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State v. Crawford

Court of Criminal Appeals of Tennessee, Jackson

November 13, 2017

STATE OF TENNESSEE
v.
RICHARD CRAWFORD

          Session July 11, 2017

         Appeal from the Criminal Court for Shelby County No. 11-02621 James C. Beasley, Jr., Judge

         The Defendant, Richard Crawford, was convicted by a Shelby County jury of especially aggravated robbery, attempted especially aggravated kidnapping, attempted second degree murder, and employing a firearm during the attempted commission of a dangerous felony. On appeal, the Defendant argues that the trial court erred by: (1) determining that alleged prior bad acts of the victim and another witness were inadmissible for impeachment purposes; and (2) preventing the Defendant from subpoenaing the victim to testify a second time about additional prior inconsistent statements. Following our review, we affirm the judgments of the trial court.

         Tenn. R. App. P. 3 Appeal as of Right; Judgments of the Criminal Court Affirmed

          Seth M. Seagraves and Michael R. Working, Memphis, Tennessee, for the appellant, Richard Crawford.

          Herbert H. Slatery III, Attorney General and Reporter; Andrew C. Coulam, Assistant Attorney General; Amy P. Weirich, District Attorney General; and Pam Stark, Assistant District Attorney General, for the appellee, State of Tennessee.

          Camille R. McMullen, J., delivered the opinion of the court, in which Norma McGee Ogle and D. Kelly Thomas, Jr., JJ., joined.

          OPINION

          CAMILLE R. McMULLEN, JUDGE

         On April 21, 2011, a Shelby County Grand Jury indicted the Defendant for one count of especially aggravated robbery, two counts of attempted especially aggravated kidnapping, one count of attempted second degree murder, and one count of employing a firearm during the attempted commission of a dangerous felony. The offenses occurred in December 2009 when the victim, Mike Murfik, was attacked at his home.

          The Defendant filed several pretrial motions, including a motion pursuant to Tennessee Rule of Evidence 608(b) requesting the admission of certain prior bad acts of Murfik. In his motion, the Defendant argued that Murfik and his wife, Maria Lopez, owned a night club called "Club Visions" where illegal activity had taken place, including the bribery of three former police officers by Murfik and his brother. The Defendant claimed that this information was "highly probative" of Murfik's truthfulness.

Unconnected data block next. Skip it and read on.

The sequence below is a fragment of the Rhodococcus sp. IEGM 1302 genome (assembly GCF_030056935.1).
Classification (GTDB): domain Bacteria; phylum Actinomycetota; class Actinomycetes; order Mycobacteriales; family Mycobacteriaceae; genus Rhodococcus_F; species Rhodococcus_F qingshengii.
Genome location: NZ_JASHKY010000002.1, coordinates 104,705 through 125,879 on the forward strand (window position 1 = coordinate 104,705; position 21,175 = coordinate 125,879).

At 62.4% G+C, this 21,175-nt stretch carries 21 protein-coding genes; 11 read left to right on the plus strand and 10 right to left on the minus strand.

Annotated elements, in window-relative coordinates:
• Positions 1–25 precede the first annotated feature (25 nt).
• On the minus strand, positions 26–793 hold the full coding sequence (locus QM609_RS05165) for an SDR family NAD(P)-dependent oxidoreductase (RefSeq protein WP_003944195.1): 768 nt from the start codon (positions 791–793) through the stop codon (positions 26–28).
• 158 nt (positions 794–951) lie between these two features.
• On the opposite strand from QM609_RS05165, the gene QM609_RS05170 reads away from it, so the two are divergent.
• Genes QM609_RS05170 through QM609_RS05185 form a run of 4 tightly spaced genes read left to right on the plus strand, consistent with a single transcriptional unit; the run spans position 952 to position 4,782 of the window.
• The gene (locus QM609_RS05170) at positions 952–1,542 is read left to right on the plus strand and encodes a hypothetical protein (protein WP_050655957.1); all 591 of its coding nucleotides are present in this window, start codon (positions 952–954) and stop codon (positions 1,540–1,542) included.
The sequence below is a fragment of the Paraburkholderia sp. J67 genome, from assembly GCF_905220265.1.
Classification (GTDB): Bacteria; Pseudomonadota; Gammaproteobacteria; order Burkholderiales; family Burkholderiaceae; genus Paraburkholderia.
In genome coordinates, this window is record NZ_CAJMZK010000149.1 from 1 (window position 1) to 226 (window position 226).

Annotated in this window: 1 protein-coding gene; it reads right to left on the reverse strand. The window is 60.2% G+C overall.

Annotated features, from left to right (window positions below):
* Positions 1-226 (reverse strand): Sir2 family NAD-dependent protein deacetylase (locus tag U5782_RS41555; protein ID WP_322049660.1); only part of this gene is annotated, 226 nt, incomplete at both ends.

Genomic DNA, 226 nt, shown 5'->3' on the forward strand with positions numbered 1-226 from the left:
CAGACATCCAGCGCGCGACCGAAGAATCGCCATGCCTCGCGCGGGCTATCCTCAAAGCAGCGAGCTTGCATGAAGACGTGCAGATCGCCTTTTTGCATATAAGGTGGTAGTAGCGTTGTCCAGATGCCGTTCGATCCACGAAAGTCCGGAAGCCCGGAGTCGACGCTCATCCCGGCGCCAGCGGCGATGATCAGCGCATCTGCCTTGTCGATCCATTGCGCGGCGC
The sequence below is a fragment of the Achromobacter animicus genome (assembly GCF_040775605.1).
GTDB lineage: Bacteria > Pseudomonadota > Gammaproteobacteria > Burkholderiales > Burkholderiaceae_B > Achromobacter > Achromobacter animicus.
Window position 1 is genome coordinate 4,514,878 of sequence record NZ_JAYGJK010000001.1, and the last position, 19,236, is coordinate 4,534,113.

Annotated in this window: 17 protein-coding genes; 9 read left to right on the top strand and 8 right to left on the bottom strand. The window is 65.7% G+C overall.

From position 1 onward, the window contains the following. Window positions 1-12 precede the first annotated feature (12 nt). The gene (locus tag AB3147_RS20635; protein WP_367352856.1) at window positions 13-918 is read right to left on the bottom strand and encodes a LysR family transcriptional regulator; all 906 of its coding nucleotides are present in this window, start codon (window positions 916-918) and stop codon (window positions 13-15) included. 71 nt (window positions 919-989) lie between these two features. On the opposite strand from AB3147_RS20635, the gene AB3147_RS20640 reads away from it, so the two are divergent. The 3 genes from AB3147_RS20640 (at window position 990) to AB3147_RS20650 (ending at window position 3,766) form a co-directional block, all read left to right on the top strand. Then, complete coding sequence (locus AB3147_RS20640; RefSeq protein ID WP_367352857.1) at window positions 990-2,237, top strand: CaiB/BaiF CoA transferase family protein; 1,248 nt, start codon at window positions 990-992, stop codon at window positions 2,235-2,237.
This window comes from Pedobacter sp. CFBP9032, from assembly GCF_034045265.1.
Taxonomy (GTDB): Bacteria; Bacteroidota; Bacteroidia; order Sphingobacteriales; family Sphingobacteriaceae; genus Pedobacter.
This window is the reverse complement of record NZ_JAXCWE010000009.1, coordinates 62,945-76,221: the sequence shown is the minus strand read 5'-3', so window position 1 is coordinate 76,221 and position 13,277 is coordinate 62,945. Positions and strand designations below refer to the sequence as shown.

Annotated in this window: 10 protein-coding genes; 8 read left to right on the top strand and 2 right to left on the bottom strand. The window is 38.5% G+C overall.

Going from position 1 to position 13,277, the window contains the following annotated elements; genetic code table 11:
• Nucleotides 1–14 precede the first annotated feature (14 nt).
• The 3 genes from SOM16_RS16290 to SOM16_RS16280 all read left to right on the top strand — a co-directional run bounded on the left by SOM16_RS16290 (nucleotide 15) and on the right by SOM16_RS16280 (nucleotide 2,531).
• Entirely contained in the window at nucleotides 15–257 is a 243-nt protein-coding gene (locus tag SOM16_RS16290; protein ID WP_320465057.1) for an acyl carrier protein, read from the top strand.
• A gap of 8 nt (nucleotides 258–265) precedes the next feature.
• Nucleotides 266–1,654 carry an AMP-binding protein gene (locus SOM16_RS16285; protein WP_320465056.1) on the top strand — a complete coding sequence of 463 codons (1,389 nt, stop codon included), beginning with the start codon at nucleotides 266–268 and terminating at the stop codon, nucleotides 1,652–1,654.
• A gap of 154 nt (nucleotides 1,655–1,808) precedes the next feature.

At an August 21, 2013 hearing on the motion, the Defendant questioned Murfik and Lopez about their participation in the bribes and to determine who owned Club Visions. Murfik testified that he owned the property that Club Visions was located on and that Lopez owned and managed the business. Murfik acknowledged that he had seen police officers receive payments and bribes from someone at Club Visions but denied that he or Lopez paid any of the bribes. Lopez testified similarly and confirmed that she never bribed a police officer. After this testimony, the trial court denied the Defendant's motion because there was no basis to impeach Murfik's or Lopez's credibility since they had denied any responsibility or involvement with the alleged bad acts, and there was no proof presented otherwise.

         The case proceeded to trial on August 27, 2013, and resulted in a mistrial. On September 18, 2014, the Defendant, through new counsel, filed a motion requesting the trial court to reconsider its ruling and to allow the Defendant to again question Murfik and Lopez about the bribes and their ownership of Club Visions. In his motion, the Defendant also requested the admission of "extrinsic evidence through both testimony and legal documentation created by the State proving the perjury and ownership interest of the victims in Club Visions." The trial court again denied the motion by written order, noting that it had previously heard testimony on the issue and that it "did not find by clear and convincing evidence that the victim had committed a crime, a wrong, or a bad act." The court also found that the danger of unfair prejudice outweighed any probative value. The following evidence, as relevant to this appeal, was presented at the Defendant's second trial.

         Trial. Mike Murfik testified that he lived at 4389 Whispering Bend in Memphis and that he was working on the evening of December 7, 2009. Murfik recalled leaving work around 10:00 p.m. and calling his wife before he arrived home. Murfik explained that he always called his wife on his way home because he had been robbed in his driveway before and so his wife "would have the gun ready waiting for [him] to get home . . . [i]n the top window . . . upstairs." After Murfik parked and exited his car, he saw "one person . . . running towards [him] with a gun" and another person coming towards him "from right behind [his] garage." Murfik testified that the first person demanded Murfik's car keys and told the second person to "get the b**** in the car" and "shoot [Murfik]." Murfik said he "let go of the keys" and wrestled with the first attacker for control of the gun. While he was wrestling for the gun, Murfik testified that he heard gunshots and saw his wife shooting. Murfik said that his wife shot the first attacker who "fell down" and then "jumped up and ran."

         Murfik testified that he was shot in the leg and that he did not return to work for "[a]bout six months" due to his leg injury. While he was in the hospital, Murfik identified the Defendant as the first attacker in a photographic lineup. Murfik said that he could identify the Defendant as the first attacker because his "hoodie fell off his head" and because there were ...


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